That’s what CNN’s Campbell Brown said to wrap up an interview with a
doctor about the man who returned from what was considered to be a
23-year coma. The irony is rich.

Thanks to Bobby Schindler, the brother of Terri Schiavo, for passing along the story, hours before I heard it on CNN, of the return of Rom Houben.

A car crash victim has spoken of the horror he endured
for 23 years after he was misdiagnosed as being in a coma when he was
conscious the whole time.

That’s the key message, right there.

Rom Houben, trapped in his paralysed body after a car
crash, described his real-life nightmare as he screamed to doctors that
he could hear them – but could make no sound.

‘I screamed, but there was nothing to hear,’ said Mr Houben, now 46, who doctors thought was in a persistent vegatative state.

He is articulate in describing the exquisite pain of his condition.

Mr Houben said: ‘All that time I just literally dreamed
of a better life. Frustration is too small a word to describe what I
felt.’

His case has only just been revealed in a scientific paper released
by the man who ’saved’ him, top neurological expert Dr Steven Laureys.

‘Medical advances caught up with him,’ said Dr Laureys, who believes
there may be many similar cases of false comas around the world.

And that’s the takeaway, difficult as it is to take our gaze away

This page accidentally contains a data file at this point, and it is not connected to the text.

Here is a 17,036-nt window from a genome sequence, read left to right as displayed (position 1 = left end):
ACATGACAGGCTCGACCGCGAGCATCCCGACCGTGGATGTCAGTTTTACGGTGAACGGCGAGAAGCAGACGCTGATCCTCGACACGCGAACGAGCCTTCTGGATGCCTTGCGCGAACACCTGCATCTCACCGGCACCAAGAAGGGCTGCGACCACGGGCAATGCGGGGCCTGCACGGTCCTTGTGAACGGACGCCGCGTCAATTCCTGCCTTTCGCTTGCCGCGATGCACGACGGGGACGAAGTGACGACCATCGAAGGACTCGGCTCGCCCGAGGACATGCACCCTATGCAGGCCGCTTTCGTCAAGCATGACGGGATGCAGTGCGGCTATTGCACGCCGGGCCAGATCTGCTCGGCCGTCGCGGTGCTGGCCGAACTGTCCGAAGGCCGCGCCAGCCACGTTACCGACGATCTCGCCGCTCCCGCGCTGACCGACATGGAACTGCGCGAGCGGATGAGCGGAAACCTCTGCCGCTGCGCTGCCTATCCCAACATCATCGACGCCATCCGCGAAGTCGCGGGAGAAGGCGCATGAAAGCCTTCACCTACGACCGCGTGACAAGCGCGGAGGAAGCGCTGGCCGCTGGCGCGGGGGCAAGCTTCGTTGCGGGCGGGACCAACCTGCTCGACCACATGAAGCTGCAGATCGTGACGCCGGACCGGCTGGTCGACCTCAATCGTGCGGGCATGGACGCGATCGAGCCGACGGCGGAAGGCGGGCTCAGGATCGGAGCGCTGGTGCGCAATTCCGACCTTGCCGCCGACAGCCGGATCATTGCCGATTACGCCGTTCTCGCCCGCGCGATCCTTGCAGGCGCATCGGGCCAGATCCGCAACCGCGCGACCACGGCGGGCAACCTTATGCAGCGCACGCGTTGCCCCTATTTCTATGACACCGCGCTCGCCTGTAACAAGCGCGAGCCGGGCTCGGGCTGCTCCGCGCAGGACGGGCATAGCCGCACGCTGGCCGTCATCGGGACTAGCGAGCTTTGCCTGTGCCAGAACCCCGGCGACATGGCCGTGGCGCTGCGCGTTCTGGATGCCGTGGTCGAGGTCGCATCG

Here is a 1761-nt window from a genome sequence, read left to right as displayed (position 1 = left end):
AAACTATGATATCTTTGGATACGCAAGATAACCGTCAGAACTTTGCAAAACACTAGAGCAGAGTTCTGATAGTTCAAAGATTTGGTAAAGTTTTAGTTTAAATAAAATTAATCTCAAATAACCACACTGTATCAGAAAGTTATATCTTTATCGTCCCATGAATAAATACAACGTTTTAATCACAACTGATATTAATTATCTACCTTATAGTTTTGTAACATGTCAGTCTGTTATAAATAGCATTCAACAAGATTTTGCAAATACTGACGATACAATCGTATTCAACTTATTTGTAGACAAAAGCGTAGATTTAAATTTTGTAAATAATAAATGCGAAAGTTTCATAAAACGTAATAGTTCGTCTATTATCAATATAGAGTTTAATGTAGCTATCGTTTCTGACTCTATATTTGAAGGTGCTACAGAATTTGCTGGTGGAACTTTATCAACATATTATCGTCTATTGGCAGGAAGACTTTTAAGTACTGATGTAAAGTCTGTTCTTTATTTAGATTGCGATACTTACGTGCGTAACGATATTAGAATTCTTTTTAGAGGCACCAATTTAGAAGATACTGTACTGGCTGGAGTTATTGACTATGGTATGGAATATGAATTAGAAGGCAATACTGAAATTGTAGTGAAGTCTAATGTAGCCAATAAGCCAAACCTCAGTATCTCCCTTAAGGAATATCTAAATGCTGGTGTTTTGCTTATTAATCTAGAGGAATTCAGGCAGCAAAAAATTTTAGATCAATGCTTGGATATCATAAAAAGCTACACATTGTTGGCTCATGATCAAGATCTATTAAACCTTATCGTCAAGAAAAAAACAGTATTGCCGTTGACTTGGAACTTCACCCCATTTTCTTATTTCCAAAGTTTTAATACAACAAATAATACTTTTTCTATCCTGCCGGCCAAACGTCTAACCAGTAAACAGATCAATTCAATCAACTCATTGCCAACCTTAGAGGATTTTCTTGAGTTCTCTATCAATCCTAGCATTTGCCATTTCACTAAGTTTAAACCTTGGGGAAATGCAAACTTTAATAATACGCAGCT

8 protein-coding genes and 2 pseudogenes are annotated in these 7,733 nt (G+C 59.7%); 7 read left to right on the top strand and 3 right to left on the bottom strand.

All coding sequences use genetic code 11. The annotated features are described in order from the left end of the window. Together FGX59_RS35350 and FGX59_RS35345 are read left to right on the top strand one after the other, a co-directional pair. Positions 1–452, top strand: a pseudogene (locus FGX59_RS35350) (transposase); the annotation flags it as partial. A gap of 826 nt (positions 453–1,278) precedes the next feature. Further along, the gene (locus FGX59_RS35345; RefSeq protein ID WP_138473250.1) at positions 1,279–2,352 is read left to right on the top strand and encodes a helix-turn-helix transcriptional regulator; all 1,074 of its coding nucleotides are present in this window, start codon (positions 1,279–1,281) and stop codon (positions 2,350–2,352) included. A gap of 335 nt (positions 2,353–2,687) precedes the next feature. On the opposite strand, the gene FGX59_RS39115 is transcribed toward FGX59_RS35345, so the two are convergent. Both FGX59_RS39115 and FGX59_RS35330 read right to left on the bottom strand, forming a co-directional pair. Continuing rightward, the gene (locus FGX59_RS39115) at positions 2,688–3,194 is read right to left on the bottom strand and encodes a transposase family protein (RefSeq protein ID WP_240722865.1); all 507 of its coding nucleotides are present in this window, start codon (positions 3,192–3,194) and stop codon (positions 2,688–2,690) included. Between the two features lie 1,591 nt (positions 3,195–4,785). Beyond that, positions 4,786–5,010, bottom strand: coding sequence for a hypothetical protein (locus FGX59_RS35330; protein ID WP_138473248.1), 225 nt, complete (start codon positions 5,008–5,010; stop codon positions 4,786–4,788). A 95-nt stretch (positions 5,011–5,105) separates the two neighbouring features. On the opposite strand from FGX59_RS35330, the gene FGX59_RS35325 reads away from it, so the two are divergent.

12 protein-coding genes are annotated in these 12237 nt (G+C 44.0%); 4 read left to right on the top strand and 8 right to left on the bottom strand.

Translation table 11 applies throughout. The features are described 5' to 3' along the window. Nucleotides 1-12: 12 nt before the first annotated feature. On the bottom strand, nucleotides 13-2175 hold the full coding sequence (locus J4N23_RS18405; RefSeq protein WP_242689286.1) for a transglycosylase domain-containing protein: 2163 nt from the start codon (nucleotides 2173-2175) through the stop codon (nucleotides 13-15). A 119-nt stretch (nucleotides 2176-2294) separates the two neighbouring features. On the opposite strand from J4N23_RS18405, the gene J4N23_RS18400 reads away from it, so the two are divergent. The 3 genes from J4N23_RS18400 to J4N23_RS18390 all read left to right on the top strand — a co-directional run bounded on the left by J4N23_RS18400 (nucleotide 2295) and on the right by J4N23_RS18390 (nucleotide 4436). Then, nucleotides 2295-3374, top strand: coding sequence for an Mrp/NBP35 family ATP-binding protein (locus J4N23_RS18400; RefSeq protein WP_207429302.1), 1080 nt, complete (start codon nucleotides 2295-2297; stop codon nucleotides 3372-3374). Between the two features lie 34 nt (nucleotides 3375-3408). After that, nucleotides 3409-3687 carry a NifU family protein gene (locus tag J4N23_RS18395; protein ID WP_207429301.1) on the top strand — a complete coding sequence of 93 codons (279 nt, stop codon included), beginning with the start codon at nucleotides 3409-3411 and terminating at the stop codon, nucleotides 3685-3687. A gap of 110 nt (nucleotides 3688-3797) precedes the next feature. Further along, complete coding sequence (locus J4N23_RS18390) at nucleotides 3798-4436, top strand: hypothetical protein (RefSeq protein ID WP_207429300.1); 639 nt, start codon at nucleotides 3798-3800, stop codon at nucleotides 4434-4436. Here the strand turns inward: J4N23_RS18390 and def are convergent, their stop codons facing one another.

from the remarkable Mr. Houben. At a time when health care changes may
necessitate reductions in spending, of time and resources, for patients
considered to be ‘hopeless cases’, Mr. Houben’s ‘miracle’ proves the
human spirit can completely elude neat scientific detection and
diagnoses.

Doctors in Zolder, Belgium, used the internationally
accepted Glasgow Coma Scale to assess his eye, verbal and motor
responses. But each time he was graded incorrectly.

Only a re-evaluation of his case at the University of Liege
discovered that he had lost control of his body but was still fully
aware of what was happening.

He is never likely to leave hospital, but as well as his computer he
now has a special device above his bed which lets him read books while
lying down.

Mr Houben said: ‘I shall never forget the day when they discovered what was truly wrong with me – it was my second birth.

‘I want to read, talk with my friends via the computer and enjoy my life now that people know I am not dead.’

May that knowledge help medical professionals better appreciate the depths of human dignity and the will to live.

As Bobby Schindler spends much time trying to tell anyone willing to listen, it’s not compassionate to say ’let them go’…when they’re not going anywhere.

Sheila Liaugminas

Sheila Liaugminas is an Emmy award-winning Chicago-based journalist in print and broadcast media. Her writing and broadcasting covers matters of faith, culture, politics and the media....